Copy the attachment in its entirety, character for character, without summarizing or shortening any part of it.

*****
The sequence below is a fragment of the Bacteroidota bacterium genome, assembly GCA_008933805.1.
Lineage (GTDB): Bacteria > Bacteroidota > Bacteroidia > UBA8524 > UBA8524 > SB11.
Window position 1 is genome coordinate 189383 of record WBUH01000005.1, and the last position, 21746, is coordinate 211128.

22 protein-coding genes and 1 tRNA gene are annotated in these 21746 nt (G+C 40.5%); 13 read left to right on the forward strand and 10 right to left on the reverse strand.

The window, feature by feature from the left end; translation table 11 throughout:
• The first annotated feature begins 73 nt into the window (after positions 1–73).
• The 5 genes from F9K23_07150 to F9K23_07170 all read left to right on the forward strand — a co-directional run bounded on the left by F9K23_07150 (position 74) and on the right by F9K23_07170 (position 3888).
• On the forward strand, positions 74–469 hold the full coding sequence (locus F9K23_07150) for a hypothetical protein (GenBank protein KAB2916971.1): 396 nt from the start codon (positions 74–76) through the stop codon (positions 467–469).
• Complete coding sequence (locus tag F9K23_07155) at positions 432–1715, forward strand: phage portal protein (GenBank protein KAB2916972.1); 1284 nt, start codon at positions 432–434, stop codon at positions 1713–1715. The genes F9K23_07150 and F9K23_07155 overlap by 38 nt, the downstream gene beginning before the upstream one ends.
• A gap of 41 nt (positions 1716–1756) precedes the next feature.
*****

The sequence below is a fragment of the Bacteroidota bacterium genome, assembly GCA_008933805.1.
Lineage (GTDB): Bacteria > Bacteroidota > Bacteroidia > UBA8524 > UBA8524 > SB11.
Window position 1 is genome coordinate 189383 of record WBUH01000005.1, and the last position, 21746, is coordinate 211128.

22 protein-coding genes and 1 tRNA gene are annotated in these 21746 nt (G+C 40.5%); 13 read left to right on the forward strand and 10 right to left on the reverse strand.

The window, feature by feature from the left end; translation table 11 throughout:
• The first annotated feature begins 73 nt into the window (after positions 1–73).
• The 5 genes from F9K23_07150 to F9K23_07170 all read left to right on the forward strand — a co-directional run bounded on the left by F9K23_07150 (position 74) and on the right by F9K23_07170 (position 3888).
• On the forward strand, positions 74–469 hold the full coding sequence (locus F9K23_07150) for a hypothetical protein (GenBank protein KAB2916971.1): 396 nt from the start codon (positions 74–76) through the stop codon (positions 467–469).
• Complete coding sequence (locus tag F9K23_07155) at positions 432–1715, forward strand: phage portal protein (GenBank protein KAB2916972.1); 1284 nt, start codon at positions 432–434, stop codon at positions 1713–1715. The genes F9K23_07150 and F9K23_07155 overlap by 38 nt, the downstream gene beginning before the upstream one ends.
• A gap of 41 nt (positions 1716–1756) precedes the next feature.